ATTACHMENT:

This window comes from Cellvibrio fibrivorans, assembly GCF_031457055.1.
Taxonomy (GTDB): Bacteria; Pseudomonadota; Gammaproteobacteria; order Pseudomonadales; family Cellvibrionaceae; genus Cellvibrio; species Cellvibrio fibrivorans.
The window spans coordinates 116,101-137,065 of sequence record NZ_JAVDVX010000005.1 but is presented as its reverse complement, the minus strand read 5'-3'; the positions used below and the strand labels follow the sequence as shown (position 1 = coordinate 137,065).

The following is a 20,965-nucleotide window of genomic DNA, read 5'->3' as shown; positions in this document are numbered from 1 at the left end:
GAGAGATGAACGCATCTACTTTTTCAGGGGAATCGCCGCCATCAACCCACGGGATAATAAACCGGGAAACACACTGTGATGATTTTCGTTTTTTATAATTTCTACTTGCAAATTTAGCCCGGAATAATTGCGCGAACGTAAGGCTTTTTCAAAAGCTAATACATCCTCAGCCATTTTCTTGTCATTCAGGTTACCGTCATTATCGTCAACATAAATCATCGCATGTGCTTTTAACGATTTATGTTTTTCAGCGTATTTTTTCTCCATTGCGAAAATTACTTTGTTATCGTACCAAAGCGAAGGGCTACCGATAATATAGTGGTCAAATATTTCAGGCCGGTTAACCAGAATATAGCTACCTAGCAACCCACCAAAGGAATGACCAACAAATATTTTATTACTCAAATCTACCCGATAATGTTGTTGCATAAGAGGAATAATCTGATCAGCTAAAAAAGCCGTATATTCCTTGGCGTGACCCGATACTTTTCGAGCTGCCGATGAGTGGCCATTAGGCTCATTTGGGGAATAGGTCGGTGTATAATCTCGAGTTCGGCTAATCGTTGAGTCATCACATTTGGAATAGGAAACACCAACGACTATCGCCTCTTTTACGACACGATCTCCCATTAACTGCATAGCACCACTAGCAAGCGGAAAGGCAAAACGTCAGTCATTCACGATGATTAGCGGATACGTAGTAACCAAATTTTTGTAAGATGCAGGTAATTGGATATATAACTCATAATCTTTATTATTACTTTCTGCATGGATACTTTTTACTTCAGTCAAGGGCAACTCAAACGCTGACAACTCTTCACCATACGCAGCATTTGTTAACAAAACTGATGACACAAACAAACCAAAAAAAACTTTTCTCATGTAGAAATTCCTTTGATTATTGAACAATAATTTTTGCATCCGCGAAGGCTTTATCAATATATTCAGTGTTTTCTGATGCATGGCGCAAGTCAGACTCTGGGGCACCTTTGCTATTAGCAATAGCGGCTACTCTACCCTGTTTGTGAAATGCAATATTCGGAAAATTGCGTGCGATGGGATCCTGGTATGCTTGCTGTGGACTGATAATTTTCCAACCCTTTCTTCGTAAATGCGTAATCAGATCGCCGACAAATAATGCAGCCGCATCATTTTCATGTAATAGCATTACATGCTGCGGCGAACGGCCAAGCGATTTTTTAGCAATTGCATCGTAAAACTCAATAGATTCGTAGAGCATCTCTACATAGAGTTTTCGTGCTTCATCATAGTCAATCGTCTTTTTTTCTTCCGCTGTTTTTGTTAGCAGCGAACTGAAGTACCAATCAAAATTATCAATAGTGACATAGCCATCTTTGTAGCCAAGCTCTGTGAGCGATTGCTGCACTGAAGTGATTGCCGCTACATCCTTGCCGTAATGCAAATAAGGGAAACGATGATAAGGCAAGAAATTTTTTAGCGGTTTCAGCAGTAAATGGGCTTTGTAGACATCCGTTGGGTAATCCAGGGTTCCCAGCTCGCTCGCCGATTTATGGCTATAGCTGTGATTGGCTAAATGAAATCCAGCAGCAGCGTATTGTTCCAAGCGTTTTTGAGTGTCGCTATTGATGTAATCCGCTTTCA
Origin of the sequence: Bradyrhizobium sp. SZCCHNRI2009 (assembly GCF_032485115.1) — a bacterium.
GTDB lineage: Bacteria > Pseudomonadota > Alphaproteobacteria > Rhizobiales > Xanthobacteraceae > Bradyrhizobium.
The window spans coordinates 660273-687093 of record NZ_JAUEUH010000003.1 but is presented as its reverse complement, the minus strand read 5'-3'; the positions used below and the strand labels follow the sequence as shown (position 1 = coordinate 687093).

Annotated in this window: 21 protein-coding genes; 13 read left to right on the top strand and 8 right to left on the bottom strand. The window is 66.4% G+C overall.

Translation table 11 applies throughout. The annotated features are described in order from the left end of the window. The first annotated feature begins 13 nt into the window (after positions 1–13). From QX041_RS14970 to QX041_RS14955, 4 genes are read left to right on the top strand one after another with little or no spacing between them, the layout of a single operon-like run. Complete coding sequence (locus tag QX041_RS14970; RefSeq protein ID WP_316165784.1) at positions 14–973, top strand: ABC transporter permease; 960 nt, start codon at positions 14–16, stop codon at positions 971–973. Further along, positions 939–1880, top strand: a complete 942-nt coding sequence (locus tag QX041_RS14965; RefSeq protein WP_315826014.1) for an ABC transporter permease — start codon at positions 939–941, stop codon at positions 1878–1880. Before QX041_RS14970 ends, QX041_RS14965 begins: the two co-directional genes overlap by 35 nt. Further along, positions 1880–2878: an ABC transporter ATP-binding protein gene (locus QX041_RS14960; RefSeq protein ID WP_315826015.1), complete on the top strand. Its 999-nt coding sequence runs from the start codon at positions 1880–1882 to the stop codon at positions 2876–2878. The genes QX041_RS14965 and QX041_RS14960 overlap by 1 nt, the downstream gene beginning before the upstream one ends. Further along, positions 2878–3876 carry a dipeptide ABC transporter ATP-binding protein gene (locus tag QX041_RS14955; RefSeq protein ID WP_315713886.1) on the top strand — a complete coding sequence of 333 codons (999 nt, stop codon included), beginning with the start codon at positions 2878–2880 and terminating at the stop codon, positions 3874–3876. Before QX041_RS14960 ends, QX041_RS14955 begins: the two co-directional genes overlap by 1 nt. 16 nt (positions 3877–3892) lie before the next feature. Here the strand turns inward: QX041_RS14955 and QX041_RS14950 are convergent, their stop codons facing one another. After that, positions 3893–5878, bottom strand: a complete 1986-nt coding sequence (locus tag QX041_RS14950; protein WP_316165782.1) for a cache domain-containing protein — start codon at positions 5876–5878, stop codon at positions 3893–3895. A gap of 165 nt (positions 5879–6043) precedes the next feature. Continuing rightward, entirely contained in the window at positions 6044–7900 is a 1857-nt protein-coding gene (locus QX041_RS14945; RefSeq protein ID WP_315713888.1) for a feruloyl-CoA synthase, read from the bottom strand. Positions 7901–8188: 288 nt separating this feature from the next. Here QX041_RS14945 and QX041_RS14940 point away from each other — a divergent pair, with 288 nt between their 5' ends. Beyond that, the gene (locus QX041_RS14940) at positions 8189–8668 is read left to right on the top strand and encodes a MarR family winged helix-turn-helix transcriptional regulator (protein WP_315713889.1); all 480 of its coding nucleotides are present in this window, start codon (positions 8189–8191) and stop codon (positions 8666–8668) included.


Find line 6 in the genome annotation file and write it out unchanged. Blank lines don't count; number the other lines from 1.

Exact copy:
Origin of the sequence: Bradyrhizobium sp. SZCCHNRI2009 (assembly GCF_032485115.1) — a bacterium.